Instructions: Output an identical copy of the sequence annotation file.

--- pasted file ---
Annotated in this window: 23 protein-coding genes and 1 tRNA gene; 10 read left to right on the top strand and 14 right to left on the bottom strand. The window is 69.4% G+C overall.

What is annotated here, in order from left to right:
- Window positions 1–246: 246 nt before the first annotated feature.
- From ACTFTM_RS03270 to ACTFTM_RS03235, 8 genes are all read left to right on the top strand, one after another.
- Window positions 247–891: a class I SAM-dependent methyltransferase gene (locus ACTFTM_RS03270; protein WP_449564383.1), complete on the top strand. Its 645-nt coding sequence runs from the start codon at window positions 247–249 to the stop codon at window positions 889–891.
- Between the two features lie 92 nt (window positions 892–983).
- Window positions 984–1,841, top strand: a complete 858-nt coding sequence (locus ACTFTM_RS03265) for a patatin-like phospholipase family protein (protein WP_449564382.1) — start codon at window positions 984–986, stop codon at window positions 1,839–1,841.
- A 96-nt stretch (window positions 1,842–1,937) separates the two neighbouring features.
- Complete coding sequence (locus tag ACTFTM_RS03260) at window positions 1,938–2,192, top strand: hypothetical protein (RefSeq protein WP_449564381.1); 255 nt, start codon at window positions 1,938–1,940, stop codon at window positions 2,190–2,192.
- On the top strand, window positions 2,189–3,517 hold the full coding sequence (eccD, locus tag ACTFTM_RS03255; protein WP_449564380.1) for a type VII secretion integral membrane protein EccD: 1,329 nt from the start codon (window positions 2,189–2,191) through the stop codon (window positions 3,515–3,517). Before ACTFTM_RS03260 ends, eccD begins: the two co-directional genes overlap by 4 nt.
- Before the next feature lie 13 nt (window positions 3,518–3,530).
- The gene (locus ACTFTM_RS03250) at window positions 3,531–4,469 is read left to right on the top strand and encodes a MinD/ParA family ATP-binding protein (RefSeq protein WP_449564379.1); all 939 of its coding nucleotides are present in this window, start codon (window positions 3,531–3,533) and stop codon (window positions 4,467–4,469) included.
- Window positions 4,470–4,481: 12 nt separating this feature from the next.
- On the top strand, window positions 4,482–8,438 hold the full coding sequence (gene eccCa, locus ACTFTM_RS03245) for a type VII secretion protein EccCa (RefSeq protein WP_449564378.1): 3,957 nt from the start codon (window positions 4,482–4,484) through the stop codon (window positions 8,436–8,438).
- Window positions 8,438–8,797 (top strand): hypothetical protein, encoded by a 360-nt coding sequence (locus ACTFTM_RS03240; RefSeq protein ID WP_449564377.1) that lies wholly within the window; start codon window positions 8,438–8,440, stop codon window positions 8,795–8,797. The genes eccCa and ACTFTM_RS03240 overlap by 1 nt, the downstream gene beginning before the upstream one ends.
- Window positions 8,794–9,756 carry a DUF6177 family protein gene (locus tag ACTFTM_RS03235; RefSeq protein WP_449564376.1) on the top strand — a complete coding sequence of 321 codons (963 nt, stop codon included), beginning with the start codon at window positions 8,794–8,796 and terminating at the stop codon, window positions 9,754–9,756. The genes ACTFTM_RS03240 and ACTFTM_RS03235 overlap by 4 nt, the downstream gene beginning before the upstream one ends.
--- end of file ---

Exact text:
Annotated in this window: 23 protein-coding genes and 1 tRNA gene; 10 read left to right on the top strand and 14 right to left on the bottom strand. The window is 69.4% G+C overall.

What is annotated here, in order from left to right:
- Window positions 1–246: 246 nt before the first annotated feature.
- From ACTFTM_RS03270 to ACTFTM_RS03235, 8 genes are all read left to right on the top strand, one after another.
- Window positions 247–891: a class I SAM-dependent methyltransferase gene (locus ACTFTM_RS03270; protein WP_449564383.1), complete on the top strand. Its 645-nt coding sequence runs from the start codon at window positions 247–249 to the stop codon at window positions 889–891.
- Between the two features lie 92 nt (window positions 892–983).
- Window positions 984–1,841, top strand: a complete 858-nt coding sequence (locus ACTFTM_RS03265) for a patatin-like phospholipase family protein (protein WP_449564382.1) — start codon at window positions 984–986, stop codon at window positions 1,839–1,841.
- A 96-nt stretch (window positions 1,842–1,937) separates the two neighbouring features.
- Complete coding sequence (locus tag ACTFTM_RS03260) at window positions 1,938–2,192, top strand: hypothetical protein (RefSeq protein WP_449564381.1); 255 nt, start codon at window positions 1,938–1,940, stop codon at window positions 2,190–2,192.
- On the top strand, window positions 2,189–3,517 hold the full coding sequence (eccD, locus tag ACTFTM_RS03255; protein WP_449564380.1) for a type VII secretion integral membrane protein EccD: 1,329 nt from the start codon (window positions 2,189–2,191) through the stop codon (window positions 3,515–3,517). Before ACTFTM_RS03260 ends, eccD begins: the two co-directional genes overlap by 4 nt.
- Before the next feature lie 13 nt (window positions 3,518–3,530).
- The gene (locus ACTFTM_RS03250) at window positions 3,531–4,469 is read left to right on the top strand and encodes a MinD/ParA family ATP-binding protein (RefSeq protein WP_449564379.1); all 939 of its coding nucleotides are present in this window, start codon (window positions 3,531–3,533) and stop codon (window positions 4,467–4,469) included.
- Window positions 4,470–4,481: 12 nt separating this feature from the next.
- On the top strand, window positions 4,482–8,438 hold the full coding sequence (gene eccCa, locus ACTFTM_RS03245) for a type VII secretion protein EccCa (RefSeq protein WP_449564378.1): 3,957 nt from the start codon (window positions 4,482–4,484) through the stop codon (window positions 8,436–8,438).
- Window positions 8,438–8,797 (top strand): hypothetical protein, encoded by a 360-nt coding sequence (locus ACTFTM_RS03240; RefSeq protein ID WP_449564377.1) that lies wholly within the window; start codon window positions 8,438–8,440, stop codon window positions 8,795–8,797. The genes eccCa and ACTFTM_RS03240 overlap by 1 nt, the downstream gene beginning before the upstream one ends.
- Window positions 8,794–9,756 carry a DUF6177 family protein gene (locus tag ACTFTM_RS03235; RefSeq protein WP_449564376.1) on the top strand — a complete coding sequence of 321 codons (963 nt, stop codon included), beginning with the start codon at window positions 8,794–8,796 and terminating at the stop codon, window positions 9,754–9,756. The genes ACTFTM_RS03240 and ACTFTM_RS03235 overlap by 4 nt, the downstream gene beginning before the upstream one ends.